Coronavirus

Pandemic Forces Closures, Job Cuts, Shifted Science for Bay Area Conservation Groups

September 3, 2020

Since 2004, Point Blue Conservation Science and scientists with the National Oceanic and Atmospheric Administration have sent a research boat off the coast of Northern California about three times a year to track the health of the marine ecosystem. The researchers monitor bird and mammal life, water temperatures, and krill and plankton abundance, among other indicators of ocean health. This year, however, there will be a noticeable blip in the data; the last ACCESS (Applied California Current Ecosystem Studies) “cruise” was in September 2019. Just as the weather was improving for 2020’s first trip, the Covid-19 pandemic reached California’s shores, and researchers had to scrap the trips for fear of unwittingly contributing to the virus’s spread.

“There’s going to be this break in our long term series of these different data sets that we’ve been collecting, which is unfortunate,” said Meredith Elliott, the ACCESS Program Coordinator at Point Blue. “A lot of our data we collect goes to informing ocean management decisions, so for example knowing how many whales are out there and where they’re hanging out is important to protecting them from things like ship strikes and entanglements with fishing gear.”

All around Northern California, environmental and conservation groups have had to reassess their priorities over the last six months, deciding what field work is immediately safe and essential, and reexamining budgets in the face of sudden financial pressures. The California Native Plant Society was in the midst of a crucial year of field work gearing up for the United Nations Biodiversity Convention, to be hosted by China in October when everything shut down. As part of an international effort, by the time of the meeting the plan was to have 80 percent of rare plants in California “seed banked” in case of extinction. “So you can kind of imagine how that went,” said CNPS Director of Plant Science Andrea Williams. “The only thing that we can do really is go out next year, which is particularly unfortunate for science because in plant monitoring in particular, every year is a different year, just based on the seasonality of rainfall and the temperature and all of those sorts of things.”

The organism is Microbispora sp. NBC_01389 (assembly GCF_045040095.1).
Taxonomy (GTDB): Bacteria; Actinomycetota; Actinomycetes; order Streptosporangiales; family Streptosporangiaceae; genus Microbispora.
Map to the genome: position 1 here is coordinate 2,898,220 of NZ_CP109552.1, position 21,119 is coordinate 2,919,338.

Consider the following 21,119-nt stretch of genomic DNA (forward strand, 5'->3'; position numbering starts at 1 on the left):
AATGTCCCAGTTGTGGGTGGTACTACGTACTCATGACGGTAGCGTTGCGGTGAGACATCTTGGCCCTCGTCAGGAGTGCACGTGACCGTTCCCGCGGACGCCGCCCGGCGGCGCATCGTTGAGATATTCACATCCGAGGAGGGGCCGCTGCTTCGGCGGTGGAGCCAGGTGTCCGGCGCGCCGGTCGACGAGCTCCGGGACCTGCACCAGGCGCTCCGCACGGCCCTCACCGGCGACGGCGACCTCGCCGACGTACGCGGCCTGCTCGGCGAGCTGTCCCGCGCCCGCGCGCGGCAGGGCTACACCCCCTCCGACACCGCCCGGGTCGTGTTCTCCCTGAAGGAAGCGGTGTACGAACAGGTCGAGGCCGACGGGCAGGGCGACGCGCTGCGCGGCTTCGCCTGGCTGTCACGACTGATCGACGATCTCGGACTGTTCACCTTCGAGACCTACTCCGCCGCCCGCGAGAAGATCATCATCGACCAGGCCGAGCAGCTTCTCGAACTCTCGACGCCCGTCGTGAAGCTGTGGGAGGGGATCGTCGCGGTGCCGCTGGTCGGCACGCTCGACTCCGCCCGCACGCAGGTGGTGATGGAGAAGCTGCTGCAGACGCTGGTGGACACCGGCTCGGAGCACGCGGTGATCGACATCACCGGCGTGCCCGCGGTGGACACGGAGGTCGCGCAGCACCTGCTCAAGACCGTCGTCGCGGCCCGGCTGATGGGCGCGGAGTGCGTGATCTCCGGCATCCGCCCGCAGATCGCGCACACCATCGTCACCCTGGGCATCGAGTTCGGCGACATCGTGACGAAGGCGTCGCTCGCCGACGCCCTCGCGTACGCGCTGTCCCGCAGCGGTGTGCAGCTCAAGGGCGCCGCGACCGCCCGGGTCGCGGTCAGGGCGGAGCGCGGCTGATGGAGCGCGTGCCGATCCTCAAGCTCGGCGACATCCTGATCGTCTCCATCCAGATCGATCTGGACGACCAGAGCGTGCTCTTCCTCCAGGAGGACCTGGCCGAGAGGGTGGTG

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The Monterey Bay Aquarium, which relies on visitor sales for 60 percent of its revenue, has cut more than one third of its workforce, and says it is facing a $45 million cashflow loss this year. The California Academy of Sciences projected a $12 million loss in revenue and in June announced layoffs, furloughs, salary cuts and hour reductions to 75 percent of its employees. Aquariums and zoos don’t have the luxury of fully shutting down operations; staff need to care for and feed the animals whether there are visitors or not, which in the case of the Monterey Bay Aquarium means nourishing some 80,000 plants and animals. “That’s a big, big deal for an aquarium that has never had this happen before. We’re a huge anchor for the city of Monterey and the peninsula and we’re part of a loss for the community and for its economic coffers,” said Margaret Spring, the aquarium’s Chief Conservation and Science Officer. Among the Aquarium’s layoffs were members of the Seafood Watch team, which raises public awareness of sustainable fishing practices.

Rather than focusing its efforts on environmentally minded California legislative measures, the aquarium has shifted gears to lobbying for federal relief nationwide for zoos and aquariums. “We’ve pivoted from conservation action to relief and survival,” Spring said. As part of a coalition of zoos and aquariums, the Monterey Bay Aquarium is hoping Congress will include rescue measures for them in the next economic stimulus package, when it reconvenes in September.